As with any other situation where someone else's negligence played a role in causing an accident (and your resulting injuries), if you were riding a bicycle and were hit by a car, you can file a personal injury lawsuit in the local branch of your state's civil court.
But that doesn't mean you should rush to the courthouse steps. As long as you pay attention to time limits for filing a lawsuit (what's known as the statute of limitations), going to court will remain an option for you if you've been injured in a car-bicycle accident. But it's a costly and time-consuming option, so it's one you want to keep in your back pocket for now.
You can get compensation for your injuries by filing a claim with the driver's car insurance carrier, and reaching an agreeable settlement, without ever having to go to court.
This is called a "third party claim," and in most states you'll be able to recover compensation for your medical treatment, any lost income, repair/replacement of your bicycle, and your pain and suffering in connection with the accident and your injuries. It's the manner in which most personal injury cases are resolved.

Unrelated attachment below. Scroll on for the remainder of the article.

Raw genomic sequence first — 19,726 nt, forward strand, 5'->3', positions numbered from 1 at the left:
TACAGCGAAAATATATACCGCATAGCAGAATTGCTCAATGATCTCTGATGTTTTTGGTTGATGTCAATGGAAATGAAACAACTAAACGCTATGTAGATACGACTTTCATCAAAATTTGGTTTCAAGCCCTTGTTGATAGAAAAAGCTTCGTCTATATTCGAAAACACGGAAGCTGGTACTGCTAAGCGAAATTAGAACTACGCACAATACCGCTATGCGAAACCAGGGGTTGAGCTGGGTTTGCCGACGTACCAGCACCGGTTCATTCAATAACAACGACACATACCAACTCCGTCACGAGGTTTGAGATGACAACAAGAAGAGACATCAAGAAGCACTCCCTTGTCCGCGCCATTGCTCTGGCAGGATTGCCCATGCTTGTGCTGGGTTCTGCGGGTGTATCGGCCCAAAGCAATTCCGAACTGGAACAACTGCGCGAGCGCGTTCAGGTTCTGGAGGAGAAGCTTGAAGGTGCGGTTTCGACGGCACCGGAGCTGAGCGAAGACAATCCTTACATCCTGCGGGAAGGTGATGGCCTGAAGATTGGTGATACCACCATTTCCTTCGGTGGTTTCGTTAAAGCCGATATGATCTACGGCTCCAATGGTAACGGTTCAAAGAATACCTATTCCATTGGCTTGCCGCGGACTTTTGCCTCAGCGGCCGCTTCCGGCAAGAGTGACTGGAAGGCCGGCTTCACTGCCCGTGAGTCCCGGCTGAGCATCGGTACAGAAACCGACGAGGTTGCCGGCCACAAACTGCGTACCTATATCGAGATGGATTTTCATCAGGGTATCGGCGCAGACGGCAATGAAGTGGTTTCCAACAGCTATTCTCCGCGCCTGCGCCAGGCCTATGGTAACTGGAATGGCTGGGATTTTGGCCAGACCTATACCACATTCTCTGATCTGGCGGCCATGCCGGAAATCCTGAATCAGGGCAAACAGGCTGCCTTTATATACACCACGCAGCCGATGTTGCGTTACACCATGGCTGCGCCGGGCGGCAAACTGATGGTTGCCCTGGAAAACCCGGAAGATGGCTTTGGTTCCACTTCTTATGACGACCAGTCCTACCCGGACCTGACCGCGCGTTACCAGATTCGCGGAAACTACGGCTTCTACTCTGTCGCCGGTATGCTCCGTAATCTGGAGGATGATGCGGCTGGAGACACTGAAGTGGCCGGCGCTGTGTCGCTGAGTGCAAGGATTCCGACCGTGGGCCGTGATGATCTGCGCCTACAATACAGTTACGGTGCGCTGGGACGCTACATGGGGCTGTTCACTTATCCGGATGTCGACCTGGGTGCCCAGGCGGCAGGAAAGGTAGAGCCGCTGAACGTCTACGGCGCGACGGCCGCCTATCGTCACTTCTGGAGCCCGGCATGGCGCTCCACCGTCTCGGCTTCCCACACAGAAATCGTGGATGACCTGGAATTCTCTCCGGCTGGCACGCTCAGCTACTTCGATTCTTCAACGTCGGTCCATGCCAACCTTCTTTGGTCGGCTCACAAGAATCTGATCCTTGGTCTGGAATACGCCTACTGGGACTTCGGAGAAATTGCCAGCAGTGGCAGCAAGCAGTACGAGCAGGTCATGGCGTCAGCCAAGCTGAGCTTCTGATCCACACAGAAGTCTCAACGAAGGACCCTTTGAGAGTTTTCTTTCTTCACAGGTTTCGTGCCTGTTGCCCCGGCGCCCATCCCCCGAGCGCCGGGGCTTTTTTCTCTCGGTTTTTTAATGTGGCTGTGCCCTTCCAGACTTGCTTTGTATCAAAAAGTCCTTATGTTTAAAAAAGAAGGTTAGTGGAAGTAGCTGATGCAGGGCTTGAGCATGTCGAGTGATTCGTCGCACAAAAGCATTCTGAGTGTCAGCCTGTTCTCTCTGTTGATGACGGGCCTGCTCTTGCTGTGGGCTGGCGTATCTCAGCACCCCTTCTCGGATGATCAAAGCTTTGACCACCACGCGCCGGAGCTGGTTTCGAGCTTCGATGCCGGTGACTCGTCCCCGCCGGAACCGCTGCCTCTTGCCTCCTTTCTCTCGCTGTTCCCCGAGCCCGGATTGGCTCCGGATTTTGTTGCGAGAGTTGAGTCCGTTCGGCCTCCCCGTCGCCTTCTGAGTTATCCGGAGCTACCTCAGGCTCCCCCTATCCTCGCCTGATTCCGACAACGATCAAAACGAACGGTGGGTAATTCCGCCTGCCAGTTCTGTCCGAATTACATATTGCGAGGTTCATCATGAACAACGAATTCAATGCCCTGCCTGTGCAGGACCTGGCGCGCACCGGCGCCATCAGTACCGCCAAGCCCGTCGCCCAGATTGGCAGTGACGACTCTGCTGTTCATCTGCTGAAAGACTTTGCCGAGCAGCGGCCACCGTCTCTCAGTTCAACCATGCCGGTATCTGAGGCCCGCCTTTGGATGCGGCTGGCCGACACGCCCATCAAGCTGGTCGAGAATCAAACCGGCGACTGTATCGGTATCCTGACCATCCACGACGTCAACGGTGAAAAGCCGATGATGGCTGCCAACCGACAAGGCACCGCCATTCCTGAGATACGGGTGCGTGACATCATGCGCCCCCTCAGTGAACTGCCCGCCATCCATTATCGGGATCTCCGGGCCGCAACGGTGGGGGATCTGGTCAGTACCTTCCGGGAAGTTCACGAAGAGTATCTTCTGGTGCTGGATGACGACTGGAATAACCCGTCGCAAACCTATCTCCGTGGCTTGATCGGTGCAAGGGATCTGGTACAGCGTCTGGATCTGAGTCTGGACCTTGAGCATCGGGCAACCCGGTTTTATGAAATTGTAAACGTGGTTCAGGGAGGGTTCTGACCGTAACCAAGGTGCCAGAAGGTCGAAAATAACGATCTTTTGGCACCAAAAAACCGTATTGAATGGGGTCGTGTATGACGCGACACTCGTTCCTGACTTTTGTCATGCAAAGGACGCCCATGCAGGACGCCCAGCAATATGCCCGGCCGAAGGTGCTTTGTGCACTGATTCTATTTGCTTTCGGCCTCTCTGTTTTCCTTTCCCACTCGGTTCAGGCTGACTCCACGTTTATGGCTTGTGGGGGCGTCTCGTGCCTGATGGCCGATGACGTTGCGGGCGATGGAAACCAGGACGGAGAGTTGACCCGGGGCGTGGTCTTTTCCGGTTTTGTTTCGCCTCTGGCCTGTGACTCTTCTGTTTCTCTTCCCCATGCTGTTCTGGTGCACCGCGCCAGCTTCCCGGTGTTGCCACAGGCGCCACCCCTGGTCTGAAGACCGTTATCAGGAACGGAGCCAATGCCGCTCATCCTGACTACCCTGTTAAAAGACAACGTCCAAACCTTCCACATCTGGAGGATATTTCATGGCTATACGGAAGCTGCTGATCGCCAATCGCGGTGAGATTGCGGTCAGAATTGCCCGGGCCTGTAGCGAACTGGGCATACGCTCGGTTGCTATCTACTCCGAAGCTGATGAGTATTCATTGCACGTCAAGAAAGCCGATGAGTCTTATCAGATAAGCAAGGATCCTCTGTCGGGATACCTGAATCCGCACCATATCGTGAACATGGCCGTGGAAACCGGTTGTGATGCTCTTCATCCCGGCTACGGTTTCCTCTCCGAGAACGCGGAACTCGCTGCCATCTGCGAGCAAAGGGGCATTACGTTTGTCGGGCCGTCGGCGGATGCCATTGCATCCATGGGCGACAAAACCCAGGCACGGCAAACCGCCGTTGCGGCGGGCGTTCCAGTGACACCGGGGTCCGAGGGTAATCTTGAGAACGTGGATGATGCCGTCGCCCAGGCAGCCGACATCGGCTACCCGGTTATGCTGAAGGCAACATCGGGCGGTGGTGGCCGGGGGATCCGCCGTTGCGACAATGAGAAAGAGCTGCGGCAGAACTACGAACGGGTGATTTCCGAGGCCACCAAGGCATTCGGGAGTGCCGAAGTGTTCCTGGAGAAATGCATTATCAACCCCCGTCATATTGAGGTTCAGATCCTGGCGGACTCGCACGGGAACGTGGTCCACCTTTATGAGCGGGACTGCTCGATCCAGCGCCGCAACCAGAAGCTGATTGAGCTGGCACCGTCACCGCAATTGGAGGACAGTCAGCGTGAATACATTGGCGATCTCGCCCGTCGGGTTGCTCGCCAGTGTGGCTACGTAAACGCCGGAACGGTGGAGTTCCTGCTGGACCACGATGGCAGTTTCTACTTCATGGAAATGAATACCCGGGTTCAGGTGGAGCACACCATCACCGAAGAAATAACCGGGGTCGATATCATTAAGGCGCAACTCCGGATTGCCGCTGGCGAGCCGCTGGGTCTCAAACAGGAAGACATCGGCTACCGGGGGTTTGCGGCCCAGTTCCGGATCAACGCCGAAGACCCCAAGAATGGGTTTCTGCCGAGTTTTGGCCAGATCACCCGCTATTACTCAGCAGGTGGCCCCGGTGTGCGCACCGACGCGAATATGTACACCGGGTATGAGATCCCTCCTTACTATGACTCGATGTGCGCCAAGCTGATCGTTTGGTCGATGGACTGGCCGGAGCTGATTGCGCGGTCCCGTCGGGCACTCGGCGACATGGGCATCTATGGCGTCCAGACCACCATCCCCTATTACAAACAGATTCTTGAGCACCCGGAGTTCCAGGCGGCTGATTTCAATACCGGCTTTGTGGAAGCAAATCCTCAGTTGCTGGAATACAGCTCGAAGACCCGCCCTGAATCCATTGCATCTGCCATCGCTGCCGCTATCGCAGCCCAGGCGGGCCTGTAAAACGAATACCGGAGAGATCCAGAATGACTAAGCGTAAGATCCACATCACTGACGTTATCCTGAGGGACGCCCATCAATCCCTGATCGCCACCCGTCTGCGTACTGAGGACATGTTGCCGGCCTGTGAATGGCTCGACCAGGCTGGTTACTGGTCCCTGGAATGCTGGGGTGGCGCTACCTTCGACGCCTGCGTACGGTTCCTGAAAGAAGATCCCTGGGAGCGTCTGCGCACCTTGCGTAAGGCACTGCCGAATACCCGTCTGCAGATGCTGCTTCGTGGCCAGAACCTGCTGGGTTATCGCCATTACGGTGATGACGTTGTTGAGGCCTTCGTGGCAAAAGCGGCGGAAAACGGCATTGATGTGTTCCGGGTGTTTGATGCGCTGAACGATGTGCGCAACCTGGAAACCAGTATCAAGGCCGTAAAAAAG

Your best first steps will probably be to:
(See this sample demand letter to see what it might look like and what to include.)
Even in a car versus bicycle accident, where you've got a 5,000 pound vehicle going up against an exposed bicycle rider, the rules of the road still apply. There are situations where a bicycle rider comes away from an accident with severe injuries, but he or she also bears most of the fault for causing the accident.
If you were on your bicycle and were hit by the driver of a car, that person's car insurance will probably be the best first place to turn for making an injury claim. Bicycle riders face unique challenges when making injury claims with car insurance carriers.
This is all not to mention the fact that if you were the victim of a hit and run where the car driver didn't stop, your legal options will be seriously limited. You'll likely need to first turn to your own health insurance coverage to pay your medical bills, and then hope that you (and local law enforcement) are successful in your effort to locate the at-fault driver.